Mob Mafia Boss Joe Adonis Testifies at 1951 Kefauver Investigation Original Press Photo

Joe Adonis was a New York mobster, born Giuseppe Antonio Doto (1902-1971), who was influential in the rise of the modern Cosa Nostra.

Organized-crime boss Joe Adonis was born Giuseppe Antonio Doto in the small town of Montemarano, Italy, near Naples. In 1915 he sneaked aboard an ocean liner docked in Naples on its way to the US. He hopped off in Brooklyn, where he had relatives (his cousin was a Vito Genovese family capo named Alan Bono). Adonis soon hooked up with a gang of street toughs who would later become major mob leaders, including Lucky Luciano. Adonis and Luciano formed a strong bond, and in the early 1920s the two borrowed money from fellow gangsters to start their own bootlegging racket. The operation was quite successful, especially in the theater district on and around Broadway, and Adonis soon began associating with some of the theatrical district's most prominent actors, writers and producers. Known to be excessively vain, he soon changed his name from Giuseppe Doto to Joe Adonis, supposedly after the Greek god of love. He became an enforcer for gang boss Frankie Yale and his partner Lucky Luciano became a hitman for Brooklyn mob boss Giuseppe Masseria. When Yale was murdered, Masseria took over his rackets. This soon led to an internecine bloodbath known as the Castellamarese War, with Masseria's gang pitted against that of Salvatore Maranzano. Luciano and Adonis fought on the side of their boss Masseria, but when the tide starting turning against the gang leader, Luciano held secret talks with Maranzano about switching sides. When he did, Adonis went with him. In April of 1931 Adonis, Bugsy Siegel, Genovese and Albert Anastasia approached Masseria in a restaurant in Coney Island and opened fire, killing him instantly.

Maranzano now headed the strongest Italian gang in the city, and organized the other Italian gangs into "families" with himself as the top boss. Luciano and his allies quickly chafed under Maranzano's rule, however, and when Luciano learned that the somewhat paranoid Maranzano had secretly ordered his murder, he decided to return the favor. On September 10, 1931, several of his gunmen burst into Maranano's Manhattan office and shot him dead.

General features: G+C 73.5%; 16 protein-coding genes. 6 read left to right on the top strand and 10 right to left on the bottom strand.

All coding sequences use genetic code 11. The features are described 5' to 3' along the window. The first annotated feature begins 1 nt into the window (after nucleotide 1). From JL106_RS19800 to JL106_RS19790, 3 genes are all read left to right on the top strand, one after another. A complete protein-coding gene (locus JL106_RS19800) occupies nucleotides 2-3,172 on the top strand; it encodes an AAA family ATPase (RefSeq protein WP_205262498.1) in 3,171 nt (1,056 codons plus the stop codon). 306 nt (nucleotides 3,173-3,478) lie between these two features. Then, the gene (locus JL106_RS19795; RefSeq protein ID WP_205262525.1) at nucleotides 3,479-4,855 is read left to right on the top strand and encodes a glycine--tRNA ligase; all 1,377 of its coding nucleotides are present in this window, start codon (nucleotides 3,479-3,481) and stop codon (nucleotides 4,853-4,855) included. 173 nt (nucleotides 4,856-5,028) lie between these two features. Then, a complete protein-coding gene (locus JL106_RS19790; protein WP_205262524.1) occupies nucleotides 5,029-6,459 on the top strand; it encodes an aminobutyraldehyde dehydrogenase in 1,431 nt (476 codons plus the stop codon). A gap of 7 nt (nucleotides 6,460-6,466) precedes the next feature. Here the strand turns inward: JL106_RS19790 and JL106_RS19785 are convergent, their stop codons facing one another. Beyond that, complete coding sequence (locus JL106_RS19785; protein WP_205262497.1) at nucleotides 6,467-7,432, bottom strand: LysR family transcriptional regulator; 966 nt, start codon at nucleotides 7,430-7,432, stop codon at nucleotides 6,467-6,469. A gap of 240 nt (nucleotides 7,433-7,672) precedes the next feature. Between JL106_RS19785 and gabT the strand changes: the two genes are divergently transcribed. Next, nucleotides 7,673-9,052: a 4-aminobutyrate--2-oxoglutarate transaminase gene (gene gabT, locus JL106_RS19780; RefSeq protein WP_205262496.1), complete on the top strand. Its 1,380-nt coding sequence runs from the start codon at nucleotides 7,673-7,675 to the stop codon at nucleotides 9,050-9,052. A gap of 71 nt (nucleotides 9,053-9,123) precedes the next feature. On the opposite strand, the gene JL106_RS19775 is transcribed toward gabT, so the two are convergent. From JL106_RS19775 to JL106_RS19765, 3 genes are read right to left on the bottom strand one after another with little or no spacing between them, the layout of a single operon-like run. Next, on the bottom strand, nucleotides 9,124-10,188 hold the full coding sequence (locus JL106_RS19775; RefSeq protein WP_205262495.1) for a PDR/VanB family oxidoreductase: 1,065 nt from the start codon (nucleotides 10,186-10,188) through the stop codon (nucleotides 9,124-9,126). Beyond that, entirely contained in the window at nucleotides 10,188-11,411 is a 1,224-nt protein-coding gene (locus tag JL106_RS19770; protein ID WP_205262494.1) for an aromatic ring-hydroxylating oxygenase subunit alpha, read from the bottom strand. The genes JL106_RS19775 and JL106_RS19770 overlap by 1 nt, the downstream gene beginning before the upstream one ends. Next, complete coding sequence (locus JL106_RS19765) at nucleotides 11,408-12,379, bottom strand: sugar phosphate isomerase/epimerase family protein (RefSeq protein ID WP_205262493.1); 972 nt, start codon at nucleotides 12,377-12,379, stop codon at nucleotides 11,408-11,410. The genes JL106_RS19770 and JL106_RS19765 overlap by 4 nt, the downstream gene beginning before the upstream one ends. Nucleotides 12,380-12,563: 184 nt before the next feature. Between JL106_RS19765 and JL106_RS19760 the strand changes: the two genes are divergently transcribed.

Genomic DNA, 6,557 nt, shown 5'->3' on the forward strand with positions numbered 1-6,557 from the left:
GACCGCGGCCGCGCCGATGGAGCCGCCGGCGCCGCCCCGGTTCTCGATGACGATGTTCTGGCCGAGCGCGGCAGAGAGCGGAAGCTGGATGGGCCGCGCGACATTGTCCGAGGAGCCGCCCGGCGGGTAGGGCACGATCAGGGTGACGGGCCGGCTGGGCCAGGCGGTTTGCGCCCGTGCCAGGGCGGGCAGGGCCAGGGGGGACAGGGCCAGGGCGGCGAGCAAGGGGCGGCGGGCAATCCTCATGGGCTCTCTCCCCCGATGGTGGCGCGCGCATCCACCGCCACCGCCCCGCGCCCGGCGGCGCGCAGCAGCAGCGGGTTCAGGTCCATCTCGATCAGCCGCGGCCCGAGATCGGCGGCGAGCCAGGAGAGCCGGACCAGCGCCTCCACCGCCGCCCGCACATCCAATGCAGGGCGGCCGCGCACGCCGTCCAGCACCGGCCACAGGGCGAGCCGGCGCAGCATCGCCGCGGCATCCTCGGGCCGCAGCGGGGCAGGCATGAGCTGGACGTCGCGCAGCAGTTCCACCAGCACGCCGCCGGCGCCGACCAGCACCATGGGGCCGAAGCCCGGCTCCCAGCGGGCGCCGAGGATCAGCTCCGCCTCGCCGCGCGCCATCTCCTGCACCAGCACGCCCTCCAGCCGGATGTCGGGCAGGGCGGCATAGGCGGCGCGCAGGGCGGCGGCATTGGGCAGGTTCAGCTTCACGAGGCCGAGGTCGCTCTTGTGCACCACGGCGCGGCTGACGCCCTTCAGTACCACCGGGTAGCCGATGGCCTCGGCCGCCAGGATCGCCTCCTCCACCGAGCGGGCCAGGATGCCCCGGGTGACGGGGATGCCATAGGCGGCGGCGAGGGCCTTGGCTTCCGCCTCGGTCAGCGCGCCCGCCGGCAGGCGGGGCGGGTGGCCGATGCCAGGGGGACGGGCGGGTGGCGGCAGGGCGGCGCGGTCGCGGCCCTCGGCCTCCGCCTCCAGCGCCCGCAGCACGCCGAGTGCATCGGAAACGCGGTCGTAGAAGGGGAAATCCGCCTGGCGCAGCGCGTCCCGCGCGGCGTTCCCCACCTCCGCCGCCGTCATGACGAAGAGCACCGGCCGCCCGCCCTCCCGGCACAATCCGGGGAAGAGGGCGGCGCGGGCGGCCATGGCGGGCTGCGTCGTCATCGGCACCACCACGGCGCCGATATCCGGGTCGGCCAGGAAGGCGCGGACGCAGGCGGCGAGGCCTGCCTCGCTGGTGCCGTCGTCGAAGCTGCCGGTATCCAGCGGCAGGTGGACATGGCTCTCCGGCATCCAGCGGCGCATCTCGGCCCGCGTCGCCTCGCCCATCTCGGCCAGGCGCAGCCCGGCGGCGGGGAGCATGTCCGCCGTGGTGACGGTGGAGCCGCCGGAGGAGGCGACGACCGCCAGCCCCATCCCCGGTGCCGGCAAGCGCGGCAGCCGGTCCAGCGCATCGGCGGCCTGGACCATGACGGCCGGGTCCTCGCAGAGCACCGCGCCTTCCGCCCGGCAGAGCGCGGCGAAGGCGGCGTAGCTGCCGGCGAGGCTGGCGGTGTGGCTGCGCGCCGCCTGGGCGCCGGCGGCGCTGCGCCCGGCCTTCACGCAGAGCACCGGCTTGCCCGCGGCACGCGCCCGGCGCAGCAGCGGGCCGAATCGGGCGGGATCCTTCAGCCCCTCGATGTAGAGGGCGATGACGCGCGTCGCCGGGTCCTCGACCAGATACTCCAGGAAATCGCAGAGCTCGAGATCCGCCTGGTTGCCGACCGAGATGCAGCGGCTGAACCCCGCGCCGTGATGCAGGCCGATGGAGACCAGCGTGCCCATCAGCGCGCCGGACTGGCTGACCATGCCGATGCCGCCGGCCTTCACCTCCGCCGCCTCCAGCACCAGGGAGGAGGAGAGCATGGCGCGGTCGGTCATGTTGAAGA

Luciano now was the "top dog" among the Italian gangs, and revamped Masseria's organization into a national crime syndicate (sometimes called The Commission, The Outfit or The Organization), and, as a reward for helping kill Masseria, gave Adonis a seat on the syndicate's "board of directors". His territory now encompassed the prime Broadway and midtown Manhattan areas, and in addition to his bootlegging and gambling rackets he began buying legitimate businesses. He also began acquiring a "stable" of politicians and police officers on his payroll, which he used to protect his rackets and those of his friends and associates, especially Luciano.

Offered is an 8.5” x 7.5” Associate Press photo stamped on the back from March 13 & 14, 1951.  This photo shows Mobster, Joe Adonis at the Federal Courthouse in NYC on March 12, 1951 as he arrived to testify at the Kefauver committee that was investigating organized crime in the early 1950s.  

Great image of one of the flashier mob bosses in the 1950s.

Item: 13197

Price: $149.00
Mob Mafia Boss Joe Adonis Testifies at 1951 Kefauver Investigation Original Press Photo